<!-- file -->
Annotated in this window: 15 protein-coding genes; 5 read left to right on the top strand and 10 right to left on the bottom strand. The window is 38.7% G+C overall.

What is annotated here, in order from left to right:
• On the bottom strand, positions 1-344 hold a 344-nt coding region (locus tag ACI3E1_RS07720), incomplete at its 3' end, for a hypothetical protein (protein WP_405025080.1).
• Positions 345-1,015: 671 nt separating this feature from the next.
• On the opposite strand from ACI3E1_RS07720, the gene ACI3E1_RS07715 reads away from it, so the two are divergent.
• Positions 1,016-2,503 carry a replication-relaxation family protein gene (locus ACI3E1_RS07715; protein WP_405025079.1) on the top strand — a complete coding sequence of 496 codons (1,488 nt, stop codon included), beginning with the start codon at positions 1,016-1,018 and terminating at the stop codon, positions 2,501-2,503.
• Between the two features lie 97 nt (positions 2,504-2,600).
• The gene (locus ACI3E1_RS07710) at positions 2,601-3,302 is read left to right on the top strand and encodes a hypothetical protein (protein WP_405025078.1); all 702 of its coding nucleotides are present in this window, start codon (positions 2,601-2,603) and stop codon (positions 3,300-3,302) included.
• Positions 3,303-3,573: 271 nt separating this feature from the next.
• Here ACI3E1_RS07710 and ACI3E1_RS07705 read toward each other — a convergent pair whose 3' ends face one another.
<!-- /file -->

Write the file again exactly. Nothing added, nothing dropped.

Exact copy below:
Annotated in this window: 15 protein-coding genes; 5 read left to right on the top strand and 10 right to left on the bottom strand. The window is 38.7% G+C overall.

What is annotated here, in order from left to right:
• On the bottom strand, positions 1-344 hold a 344-nt coding region (locus tag ACI3E1_RS07720), incomplete at its 3' end, for a hypothetical protein (protein WP_405025080.1).
• Positions 345-1,015: 671 nt separating this feature from the next.
• On the opposite strand from ACI3E1_RS07720, the gene ACI3E1_RS07715 reads away from it, so the two are divergent.
• Positions 1,016-2,503 carry a replication-relaxation family protein gene (locus ACI3E1_RS07715; protein WP_405025079.1) on the top strand — a complete coding sequence of 496 codons (1,488 nt, stop codon included), beginning with the start codon at positions 1,016-1,018 and terminating at the stop codon, positions 2,501-2,503.
• Between the two features lie 97 nt (positions 2,504-2,600).
• The gene (locus ACI3E1_RS07710) at positions 2,601-3,302 is read left to right on the top strand and encodes a hypothetical protein (protein WP_405025078.1); all 702 of its coding nucleotides are present in this window, start codon (positions 2,601-2,603) and stop codon (positions 3,300-3,302) included.
• Positions 3,303-3,573: 271 nt separating this feature from the next.
• Here ACI3E1_RS07710 and ACI3E1_RS07705 read toward each other — a convergent pair whose 3' ends face one another.